The decision of 31 March 2010 to suspend parole

  1. On 31 March 2010 the respondent suspended the applicant’s parole order for an indefinite period as he had failed to comply with condition (v) of the parole order. The notice included an invitation to “show cause” why the respondent should change its position. The applicant surrendered himself to police and is in the custody of the Chief Executive of Queensland Corrective Services.
  1. On 20 April 2010 TBR filed this application seeking declaratory relief. On 22 April the respondent Board invited TBR to make further submissions.
  1. On 17 May 2010 the Board issued TBR with two statements of reasons. The first set of reasons related to the Board’s decision of 2 December 2009 to vary the conditions by adding the additional condition.
  1. The second set of reasons related to the decision of the respondent Board of 31 March 2010 to indefinitely suspend the parole order.  The Board indicated in the statements of reasons that it would reconsider its decision to suspend the applicant’s parole order on the receipt of further submissions.

 

Is the 2 December 2009 decision of the Board invalid?

  1. The applicant argues that the decision to amend the parole order was in breach of the requirements of natural justice which are set out in the Corrective Services Act.  The applicant also argues that any requirement that the applicant participate in the MISOP whereby that participation required the applicant to incriminate himself for offences for which he had not been convicted and is in jeopardy of being convicted is irrelevant because it is beyond the subject matter, scope and purpose of the powers conferred on Parole Boards.  The applicant also argues that the parole order was amended on a fictitious foundation.  The application is not pursuant to the provisions of the Judicial Review Act 1991 (Qld) (JR Act) but rather the applicant seeks declaratory relief.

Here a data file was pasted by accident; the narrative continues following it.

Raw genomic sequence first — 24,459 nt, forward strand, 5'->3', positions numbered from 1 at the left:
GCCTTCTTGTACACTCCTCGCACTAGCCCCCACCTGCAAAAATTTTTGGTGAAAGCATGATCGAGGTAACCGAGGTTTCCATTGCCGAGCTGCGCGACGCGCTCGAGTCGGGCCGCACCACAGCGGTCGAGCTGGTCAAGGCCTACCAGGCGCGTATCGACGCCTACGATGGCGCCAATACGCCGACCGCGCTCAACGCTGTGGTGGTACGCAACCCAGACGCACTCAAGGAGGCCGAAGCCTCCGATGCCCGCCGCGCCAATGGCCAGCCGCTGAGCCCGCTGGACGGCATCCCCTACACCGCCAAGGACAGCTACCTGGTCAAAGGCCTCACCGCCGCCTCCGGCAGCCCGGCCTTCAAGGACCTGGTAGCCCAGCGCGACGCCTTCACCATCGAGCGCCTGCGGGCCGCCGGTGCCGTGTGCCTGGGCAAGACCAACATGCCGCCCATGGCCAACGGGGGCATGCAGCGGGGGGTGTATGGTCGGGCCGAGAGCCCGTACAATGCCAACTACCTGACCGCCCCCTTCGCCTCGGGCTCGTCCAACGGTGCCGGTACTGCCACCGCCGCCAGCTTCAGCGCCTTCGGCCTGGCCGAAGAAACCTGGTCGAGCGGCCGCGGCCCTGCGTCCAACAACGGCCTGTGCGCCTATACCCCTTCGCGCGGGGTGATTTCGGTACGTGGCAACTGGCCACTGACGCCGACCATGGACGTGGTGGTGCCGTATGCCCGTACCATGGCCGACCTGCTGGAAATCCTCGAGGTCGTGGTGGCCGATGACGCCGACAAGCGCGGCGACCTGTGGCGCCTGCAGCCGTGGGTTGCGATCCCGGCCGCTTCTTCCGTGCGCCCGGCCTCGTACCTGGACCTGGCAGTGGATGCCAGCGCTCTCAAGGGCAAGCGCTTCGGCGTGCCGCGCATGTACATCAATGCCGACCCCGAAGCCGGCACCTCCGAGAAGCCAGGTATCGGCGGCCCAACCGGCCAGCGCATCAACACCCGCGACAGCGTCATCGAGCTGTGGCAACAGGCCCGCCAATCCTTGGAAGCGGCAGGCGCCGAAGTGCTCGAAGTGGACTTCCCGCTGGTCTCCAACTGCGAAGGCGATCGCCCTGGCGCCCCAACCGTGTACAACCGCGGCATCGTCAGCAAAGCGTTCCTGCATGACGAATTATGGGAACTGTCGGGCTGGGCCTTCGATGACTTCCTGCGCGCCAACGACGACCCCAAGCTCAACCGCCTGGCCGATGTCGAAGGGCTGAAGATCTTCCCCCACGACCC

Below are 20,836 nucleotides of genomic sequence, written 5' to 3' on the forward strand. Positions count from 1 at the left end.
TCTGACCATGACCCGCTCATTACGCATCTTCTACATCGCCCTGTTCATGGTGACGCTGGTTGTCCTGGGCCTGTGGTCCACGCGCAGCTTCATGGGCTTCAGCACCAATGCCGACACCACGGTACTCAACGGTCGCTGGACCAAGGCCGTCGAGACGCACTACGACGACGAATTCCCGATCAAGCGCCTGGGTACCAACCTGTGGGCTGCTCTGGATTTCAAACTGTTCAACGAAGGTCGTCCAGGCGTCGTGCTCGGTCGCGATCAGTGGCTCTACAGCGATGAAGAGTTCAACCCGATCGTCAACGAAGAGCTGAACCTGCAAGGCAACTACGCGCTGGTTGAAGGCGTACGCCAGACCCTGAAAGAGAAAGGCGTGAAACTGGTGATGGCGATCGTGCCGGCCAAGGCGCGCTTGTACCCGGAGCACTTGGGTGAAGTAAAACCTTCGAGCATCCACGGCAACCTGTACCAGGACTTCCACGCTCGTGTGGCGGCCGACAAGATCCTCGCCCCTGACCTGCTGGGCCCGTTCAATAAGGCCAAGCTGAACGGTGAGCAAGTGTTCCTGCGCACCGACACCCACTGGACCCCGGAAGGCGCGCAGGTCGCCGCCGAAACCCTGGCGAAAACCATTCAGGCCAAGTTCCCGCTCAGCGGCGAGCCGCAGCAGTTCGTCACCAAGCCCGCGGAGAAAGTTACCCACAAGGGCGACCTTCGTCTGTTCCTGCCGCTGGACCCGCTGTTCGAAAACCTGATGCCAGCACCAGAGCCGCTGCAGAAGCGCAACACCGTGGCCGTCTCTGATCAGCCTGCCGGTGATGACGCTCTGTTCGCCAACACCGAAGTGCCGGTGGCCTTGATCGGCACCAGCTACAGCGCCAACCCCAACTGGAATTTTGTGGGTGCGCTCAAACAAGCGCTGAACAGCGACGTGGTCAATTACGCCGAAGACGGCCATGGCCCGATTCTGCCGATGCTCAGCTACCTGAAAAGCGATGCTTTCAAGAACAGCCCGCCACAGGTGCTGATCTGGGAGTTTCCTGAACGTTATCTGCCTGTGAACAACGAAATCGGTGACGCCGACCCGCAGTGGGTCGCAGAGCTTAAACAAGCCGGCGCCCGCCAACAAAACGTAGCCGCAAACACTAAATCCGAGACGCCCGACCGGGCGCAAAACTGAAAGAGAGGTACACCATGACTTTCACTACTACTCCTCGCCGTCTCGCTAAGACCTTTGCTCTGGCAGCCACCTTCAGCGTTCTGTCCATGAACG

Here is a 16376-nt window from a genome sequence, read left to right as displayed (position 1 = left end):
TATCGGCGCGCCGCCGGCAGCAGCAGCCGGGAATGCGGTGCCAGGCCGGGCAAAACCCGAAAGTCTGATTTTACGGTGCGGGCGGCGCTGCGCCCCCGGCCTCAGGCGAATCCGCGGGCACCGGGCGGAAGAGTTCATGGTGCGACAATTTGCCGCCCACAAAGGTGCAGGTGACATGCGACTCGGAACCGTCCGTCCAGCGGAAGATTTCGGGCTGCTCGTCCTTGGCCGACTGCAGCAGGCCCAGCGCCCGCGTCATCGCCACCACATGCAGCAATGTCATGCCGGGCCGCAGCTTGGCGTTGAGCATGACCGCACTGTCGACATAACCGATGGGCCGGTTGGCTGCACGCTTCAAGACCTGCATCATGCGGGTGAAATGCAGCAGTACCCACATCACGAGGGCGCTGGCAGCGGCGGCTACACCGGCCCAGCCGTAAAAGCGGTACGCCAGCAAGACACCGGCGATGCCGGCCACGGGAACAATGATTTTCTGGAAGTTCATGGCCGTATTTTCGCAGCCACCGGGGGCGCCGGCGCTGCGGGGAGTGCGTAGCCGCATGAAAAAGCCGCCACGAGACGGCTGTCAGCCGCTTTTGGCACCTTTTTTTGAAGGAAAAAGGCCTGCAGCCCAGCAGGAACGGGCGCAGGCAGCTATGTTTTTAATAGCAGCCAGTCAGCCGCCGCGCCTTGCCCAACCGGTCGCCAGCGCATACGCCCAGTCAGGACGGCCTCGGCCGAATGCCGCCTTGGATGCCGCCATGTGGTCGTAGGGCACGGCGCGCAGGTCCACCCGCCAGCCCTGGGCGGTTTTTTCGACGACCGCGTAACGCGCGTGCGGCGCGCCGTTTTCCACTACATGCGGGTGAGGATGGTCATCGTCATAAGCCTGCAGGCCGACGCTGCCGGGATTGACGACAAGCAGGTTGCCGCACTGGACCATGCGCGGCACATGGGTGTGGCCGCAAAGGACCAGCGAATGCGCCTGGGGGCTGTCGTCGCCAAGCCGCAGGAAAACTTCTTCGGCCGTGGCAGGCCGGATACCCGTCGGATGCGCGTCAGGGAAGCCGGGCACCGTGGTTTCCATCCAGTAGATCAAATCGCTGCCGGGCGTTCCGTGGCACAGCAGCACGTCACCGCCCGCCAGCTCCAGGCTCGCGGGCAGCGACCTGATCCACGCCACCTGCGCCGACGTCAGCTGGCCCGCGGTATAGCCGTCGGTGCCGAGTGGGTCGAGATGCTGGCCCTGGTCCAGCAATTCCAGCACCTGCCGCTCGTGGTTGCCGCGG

Corrective Services Act 2006 (Qld) (The Act)

  1. Section 200(1) of the Corrective Services Act provides that a parole order must contain certain conditions requiring the respondent to be under the chief executive’s supervision until the end of the prisoner’s period of imprisonment.
  1. Section 200(2) provides that a parole order granted by a Parole Board may also contain conditions the Board reasonably considers necessary to ensure a prisoner’s good conduct or to stop a person committing an offence.
  1. Section 200(3) provides that a prisoner must comply with the conditions included in the parole order.
  1. The provisions of the Act in relation to amendment, suspension and cancellation of parole orders are contained in s 205 which provides that the Board may, by written order, amend a parole order by amending or removing a condition which has been imposed under s 200(2) if the Board reasonably believes it is necessary for the purpose set out in that section which is “to ensure a prisoner’s good conduct or to stop a person committing an offence” as follows.